Tuesday, April 21, 2015

Farther afield...

Although I talk most about the Uintas, because that's where I'm going again this year, and because that's the easiest big, dramatically scenic mountain range for me to reach, I should point out that it's not the be all end all of my desired destinations.  Where else would I like to hike, if I had to make a short-list of about 10-12 destinations?

  • Although Washington State and the PNW region in general annoys me in many ways, I can't deny that there are phenomenally scenic places to visit.  Sadly, some of them, especially those closest to Seattle, are visited by hordes of granola, outdoorsy types, which means that you either have to deal with crowds, extremely limited permits, or both.  But there's a few places that I think would be worth the trouble:

  • My annoyance with the PNW is matched by my equal annoyance with California, but you also have to admit that the Sierra Nevadas are not for nothing known as one of the premiere backpacking destinations on the continent.  The John Muir trail, at about 220 miles, is the longest single expedition trail that I'm likely to ever attempt (something like the PCT or the AT is simply too long away from home to appeal to me) but for this list, I've focused on more modest destinations, many of them described by Peter Potterfield in his hiking books.
    • The Rae Lakes Loop in King's Canyon National Park, including a hop over to Kearsarge Basin.
    • The Yosemite Grand Traverse, a 60-mile epic that you can do after seeing the touristy parts of Yosemite Valley in the park.
    • An out-and-back or loop from Devil's Postpile up to Thousand Island Lake and thereabouts.  I'll note that the JMT actually covers much of the same territory that these hikes do.
  • Wyoming, on the other hand, is a state I can relate to, and the Greater Yellowstone Ecosystem area has some of the most highly desirable hikes on my bucket list.  Plus, unlike the west coast hikes, I can drive there in two days rather than three.
    • The Teton Crest Trail is the top destination here.  That said, it may get a bit crowded relative to some other destinations, such as:
    • The Shoal Falls Loop in the Gros Ventre (I'd probably do as a warm-up to Teton Crest.  Both together are little more than a week long.)
    • Lots of potential destinations in the Wind Rivers (Titcomb Basin, Cirque of the Towers, Indian Basin), the Absarokas, and the Beartooths that are high on my wish-list.  Not to mention within Yellowstone itself.  And that's just scratching the surface of mountain ranges in the area.  It may be a bit cheating to conflate all of them into a single bullet point for purposes of this list, but honestly, I haven't tried to prioritize them yet.  I want to do them all!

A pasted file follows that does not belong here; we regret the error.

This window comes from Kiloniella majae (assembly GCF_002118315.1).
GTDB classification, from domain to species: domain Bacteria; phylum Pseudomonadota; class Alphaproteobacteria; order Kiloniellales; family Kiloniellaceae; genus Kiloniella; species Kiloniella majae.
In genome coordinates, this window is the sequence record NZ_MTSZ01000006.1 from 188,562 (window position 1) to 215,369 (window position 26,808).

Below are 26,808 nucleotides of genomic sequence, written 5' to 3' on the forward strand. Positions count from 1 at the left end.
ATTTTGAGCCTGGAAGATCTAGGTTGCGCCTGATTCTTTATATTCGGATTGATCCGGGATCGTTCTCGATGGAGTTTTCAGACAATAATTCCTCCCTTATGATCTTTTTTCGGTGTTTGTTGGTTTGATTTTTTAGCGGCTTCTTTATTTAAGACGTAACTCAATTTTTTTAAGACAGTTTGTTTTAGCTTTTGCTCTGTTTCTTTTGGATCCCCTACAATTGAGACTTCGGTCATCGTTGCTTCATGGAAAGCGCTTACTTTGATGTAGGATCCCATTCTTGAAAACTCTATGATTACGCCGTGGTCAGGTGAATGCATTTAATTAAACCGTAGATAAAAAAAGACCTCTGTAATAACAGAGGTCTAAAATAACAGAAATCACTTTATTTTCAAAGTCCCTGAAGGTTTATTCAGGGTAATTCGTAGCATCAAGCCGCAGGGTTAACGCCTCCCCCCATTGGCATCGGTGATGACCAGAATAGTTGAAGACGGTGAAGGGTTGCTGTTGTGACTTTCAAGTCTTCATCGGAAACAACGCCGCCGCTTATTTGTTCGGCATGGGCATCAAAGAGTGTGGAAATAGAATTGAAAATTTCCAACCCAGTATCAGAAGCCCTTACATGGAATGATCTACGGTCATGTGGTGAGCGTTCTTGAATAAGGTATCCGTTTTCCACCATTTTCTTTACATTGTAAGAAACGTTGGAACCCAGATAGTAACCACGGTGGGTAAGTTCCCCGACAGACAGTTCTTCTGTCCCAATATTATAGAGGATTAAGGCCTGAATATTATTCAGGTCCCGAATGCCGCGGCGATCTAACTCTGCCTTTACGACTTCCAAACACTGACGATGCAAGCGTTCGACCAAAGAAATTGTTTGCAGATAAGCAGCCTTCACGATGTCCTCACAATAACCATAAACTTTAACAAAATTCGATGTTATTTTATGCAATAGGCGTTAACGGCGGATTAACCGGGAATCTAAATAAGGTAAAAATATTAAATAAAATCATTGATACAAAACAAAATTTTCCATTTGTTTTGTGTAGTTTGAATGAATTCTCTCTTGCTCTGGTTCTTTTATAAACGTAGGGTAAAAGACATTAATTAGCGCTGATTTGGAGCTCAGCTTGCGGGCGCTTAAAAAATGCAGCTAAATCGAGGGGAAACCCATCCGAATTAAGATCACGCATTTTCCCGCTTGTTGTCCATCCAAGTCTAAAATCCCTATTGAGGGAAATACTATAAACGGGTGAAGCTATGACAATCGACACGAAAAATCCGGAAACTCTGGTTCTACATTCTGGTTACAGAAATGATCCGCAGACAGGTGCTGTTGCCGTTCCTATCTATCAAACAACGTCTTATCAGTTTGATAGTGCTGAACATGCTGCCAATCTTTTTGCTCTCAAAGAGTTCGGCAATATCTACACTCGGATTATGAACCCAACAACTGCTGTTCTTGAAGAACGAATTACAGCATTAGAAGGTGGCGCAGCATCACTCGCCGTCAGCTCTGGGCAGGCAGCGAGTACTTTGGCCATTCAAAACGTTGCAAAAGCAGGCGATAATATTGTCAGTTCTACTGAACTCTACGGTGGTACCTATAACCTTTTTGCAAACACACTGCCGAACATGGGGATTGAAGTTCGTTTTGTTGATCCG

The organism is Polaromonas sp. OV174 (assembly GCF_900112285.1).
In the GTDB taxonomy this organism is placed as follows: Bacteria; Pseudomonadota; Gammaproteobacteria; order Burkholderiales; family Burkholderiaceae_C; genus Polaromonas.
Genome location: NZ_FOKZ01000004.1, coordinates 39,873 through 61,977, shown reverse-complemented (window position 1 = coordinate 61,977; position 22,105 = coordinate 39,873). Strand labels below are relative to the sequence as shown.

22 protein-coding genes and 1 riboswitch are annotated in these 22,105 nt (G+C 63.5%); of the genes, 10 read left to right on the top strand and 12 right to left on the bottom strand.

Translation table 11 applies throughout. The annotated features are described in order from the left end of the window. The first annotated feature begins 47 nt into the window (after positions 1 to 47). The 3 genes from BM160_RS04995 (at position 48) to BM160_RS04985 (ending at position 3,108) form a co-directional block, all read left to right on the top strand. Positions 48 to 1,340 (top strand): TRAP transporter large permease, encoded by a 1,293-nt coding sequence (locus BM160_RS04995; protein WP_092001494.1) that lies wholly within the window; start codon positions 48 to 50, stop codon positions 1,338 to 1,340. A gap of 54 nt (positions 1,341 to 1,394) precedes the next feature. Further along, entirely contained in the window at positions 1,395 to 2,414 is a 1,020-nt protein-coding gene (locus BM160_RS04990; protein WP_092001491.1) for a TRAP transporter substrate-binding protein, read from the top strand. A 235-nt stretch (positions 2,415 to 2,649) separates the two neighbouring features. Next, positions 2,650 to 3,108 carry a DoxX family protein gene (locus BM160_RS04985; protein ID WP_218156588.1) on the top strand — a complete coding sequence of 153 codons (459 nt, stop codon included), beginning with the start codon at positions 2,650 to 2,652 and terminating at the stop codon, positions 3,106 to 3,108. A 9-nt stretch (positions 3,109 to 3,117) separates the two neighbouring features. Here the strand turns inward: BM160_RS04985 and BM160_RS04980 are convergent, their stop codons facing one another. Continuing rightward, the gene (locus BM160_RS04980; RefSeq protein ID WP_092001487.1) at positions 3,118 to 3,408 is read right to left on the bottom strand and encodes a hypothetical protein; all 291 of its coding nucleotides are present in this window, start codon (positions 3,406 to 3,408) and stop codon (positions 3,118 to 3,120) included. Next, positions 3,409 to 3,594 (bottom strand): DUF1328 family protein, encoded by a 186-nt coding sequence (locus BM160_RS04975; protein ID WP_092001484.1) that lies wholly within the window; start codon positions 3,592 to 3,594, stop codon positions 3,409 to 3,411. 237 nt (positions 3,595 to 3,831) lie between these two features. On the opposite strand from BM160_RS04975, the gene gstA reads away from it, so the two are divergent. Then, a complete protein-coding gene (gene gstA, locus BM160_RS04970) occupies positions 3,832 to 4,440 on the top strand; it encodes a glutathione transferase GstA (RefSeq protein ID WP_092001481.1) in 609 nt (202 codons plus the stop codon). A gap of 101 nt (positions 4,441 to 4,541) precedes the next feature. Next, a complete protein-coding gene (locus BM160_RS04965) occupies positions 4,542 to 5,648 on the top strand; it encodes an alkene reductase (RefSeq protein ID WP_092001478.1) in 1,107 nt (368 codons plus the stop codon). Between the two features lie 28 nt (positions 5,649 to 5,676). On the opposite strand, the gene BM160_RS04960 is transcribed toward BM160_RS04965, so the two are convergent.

• The Maroon Bells Circuit.  Have to do it.  Would prefer September, with bright yellow aspens, of course!
  • Lots to see still in Glacier National Park, although rather than extended backpacking trips, I'm more inclined to see this as day hikes from a base-camp in one of the lodges.  Next time I'm in the area, I want to add Waterton Lakes National Park just over the border in Canada while I'm at it.  I really enjoyed Glacier when I was there a few years ago, but it was a high snow year, I was there too early to even get to Logan Pass (too much snow) and we were only there a few days.  I barely scratched the surface of one of the most beautiful areas of the Rockies.
  • I went once to the Chicago Basin in the San Juans in southern Colorado as a teenager, and I have a strong desire to head back to that range.  I know that there are a lot of routes and destinations to choose from, and I haven't really researched much in the way of what I'd want to do yet.
  • Coyote Gulch is probably short enough that I could pair it with a trip to Chesler Park, or Fish Canyon nearby.
  • Rim to Rim to Rim hike of the Grand Canyon
  • Southern Rim hike of Big Bend National Park.  Plus, a bunch of day hikes to places like Grapevine Hills, Santa Elena and Boquillas canyons, etc.
  • Speaking of hiking in Texas, next time I visit my folks, I want to time it where I can go backpacking without it being ridiculously hot.  I'd love to see Palo Duro and Caprock Canyons State Parks.
  • I'm not that up on what's hot in Canada, but there are a few destinations in Jasper and Banff National Parks (and the other parks nearby) that have caught my interest:
    • Skoki Valley
    • Tonquin Valley
    • The Rockwall Trail in nearby Yoho and Kootenay National Parks.

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